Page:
Perry Mason (1957–1966)
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The Case of the Torrid Tapestry 

Claude Demay is framed for burning an art collection in Brazil by Leonard Voss. After six years in prison, Demay returns to LA where he plots revenge using a copy of a tapestry he wove in prison. But, when Voss is murdered, he is charged.

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Cast

Episode cast overview, first billed only:
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Nathan Claver
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Brenda Larkin
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Claude Demay
Lillian Buyeff ...
Sarah Demay
John Holland ...
Leonard Voss
Ray Kellogg ...
Jim Hazlett
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Judge (as Kenneth R. MacDonald)
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Pawnbroker
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Charlie - Watchman
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Lawrence the Art Expert
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Storyline

Leonard Voss is an art dealer of questionable ethics who is shocked that a famous tapestry is about to be put up for auction. His shock is genuine since some 6 years before, he set a fire in a South American gallery that destroyed the tapestry and many other art objects from the collection of Nathan Claver. At that time, Voss framed an employee, Claude Demay, for the arson and Demay served a lengthy prison sentence in Brazil. Voss' shock is compounded when his assistant Brenda Larkin says she saw the same tapestry hanging in the window in a pawn shop nearby. Voss visits the pawn shop where he learns Demay's sister, Sarah, pawned it. He visits her apartment and runs into Demay who wants Voss to give him a piece of the collection Voss stole from Claver in return for the tapestry so Demay can ultimately prove his own innocence. Perry Mason is approached by Demay after the tapestry is stolen from the pawn shop. When Mason and Demay find Voss dead at his office, Demay is charged with ... Written by garykmcd

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Genres:

Crime | Drama | Mystery

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Release Date:

22 April 1961 (USA)  »

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1.33 : 1
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Did You Know?

Goofs

After setting an arson fire in his private office, Voss carries the gasoline can into the outer office where Demay is working. There is no reason for Voss to move the gasoline can, and the sight of such an incongruous object in Voss's hand would obviously arouse Demay's suspicion at once. See more »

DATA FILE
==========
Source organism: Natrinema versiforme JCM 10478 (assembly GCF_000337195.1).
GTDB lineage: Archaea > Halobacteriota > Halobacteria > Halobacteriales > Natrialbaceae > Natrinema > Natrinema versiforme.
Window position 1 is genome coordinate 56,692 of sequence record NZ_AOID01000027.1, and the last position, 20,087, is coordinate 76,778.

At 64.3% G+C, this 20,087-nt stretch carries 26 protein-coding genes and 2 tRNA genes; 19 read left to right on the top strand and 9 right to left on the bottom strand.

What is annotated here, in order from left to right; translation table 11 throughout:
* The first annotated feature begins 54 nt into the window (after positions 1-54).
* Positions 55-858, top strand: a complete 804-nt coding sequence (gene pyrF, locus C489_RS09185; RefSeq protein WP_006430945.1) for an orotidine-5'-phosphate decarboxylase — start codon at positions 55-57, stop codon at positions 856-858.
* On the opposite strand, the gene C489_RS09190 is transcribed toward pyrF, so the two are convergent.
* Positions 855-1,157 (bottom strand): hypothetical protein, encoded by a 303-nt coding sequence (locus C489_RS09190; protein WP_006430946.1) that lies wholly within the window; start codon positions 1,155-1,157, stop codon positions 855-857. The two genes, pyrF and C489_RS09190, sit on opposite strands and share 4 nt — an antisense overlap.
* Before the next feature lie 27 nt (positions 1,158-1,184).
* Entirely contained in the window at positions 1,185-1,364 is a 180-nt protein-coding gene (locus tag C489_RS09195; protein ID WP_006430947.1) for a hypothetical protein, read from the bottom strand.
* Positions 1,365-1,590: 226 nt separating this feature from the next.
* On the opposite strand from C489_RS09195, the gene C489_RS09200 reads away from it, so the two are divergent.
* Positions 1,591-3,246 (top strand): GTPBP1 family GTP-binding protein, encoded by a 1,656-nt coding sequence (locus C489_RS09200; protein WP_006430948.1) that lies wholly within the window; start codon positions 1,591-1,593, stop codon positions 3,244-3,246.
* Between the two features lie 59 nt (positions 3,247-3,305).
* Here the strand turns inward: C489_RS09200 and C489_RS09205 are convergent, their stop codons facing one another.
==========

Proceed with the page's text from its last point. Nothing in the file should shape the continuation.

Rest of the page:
Quotes

[first lines]
Leonard Voss: I should have known better than to listen to the good museum directors. "Not only a fine tapestry man, but an American," they assured me. "None finer in Rio de Janeiro."
Claude Demay: What's the matter now?
Leonard Voss: You call this clean?
Claude Demay: Isn't it clean enough for you, sir?
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Connections

Referenced in Perry Mason: The Case of the Malicious Mariner (1961) See more »

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User Reviews

 
Someone else always does the deed
30 October 2012 | by (Buffalo, New York) – See all my reviews

Since Perry Mason defended Robert H. Harris from the charge that he killed John Holland we know he didn't do it. But he sure had every right to and I think Raymond Burr could have got him off even as a guilty man.

Six years earlier art dealer Holland and assistant Harris were exhibiting the collection of Conrad Nagel in Rio DeJaniero. Holland set fire to the collection and left Harris taking the rap for arson. Harris served five years in a Brazilian jail and he's hot for revenge.

His plans involving a copy of a tapestry lost in the arson fire go askew when his sister Lillian Buyeff pawns it a Percy Helton's shop. After that Harris is arrested for murder of Holland who is found stabbed to death in his gallery.

Another interesting role is that of Paula Raymond who is Holland's girl Friday. She's proposing marriage to Holland to make her arrangement more permanent and more than implying a wife can't testify against her husband even about suspicions.

Harris probably had the best motive, but of course someone else always does the deed on Perry Mason.


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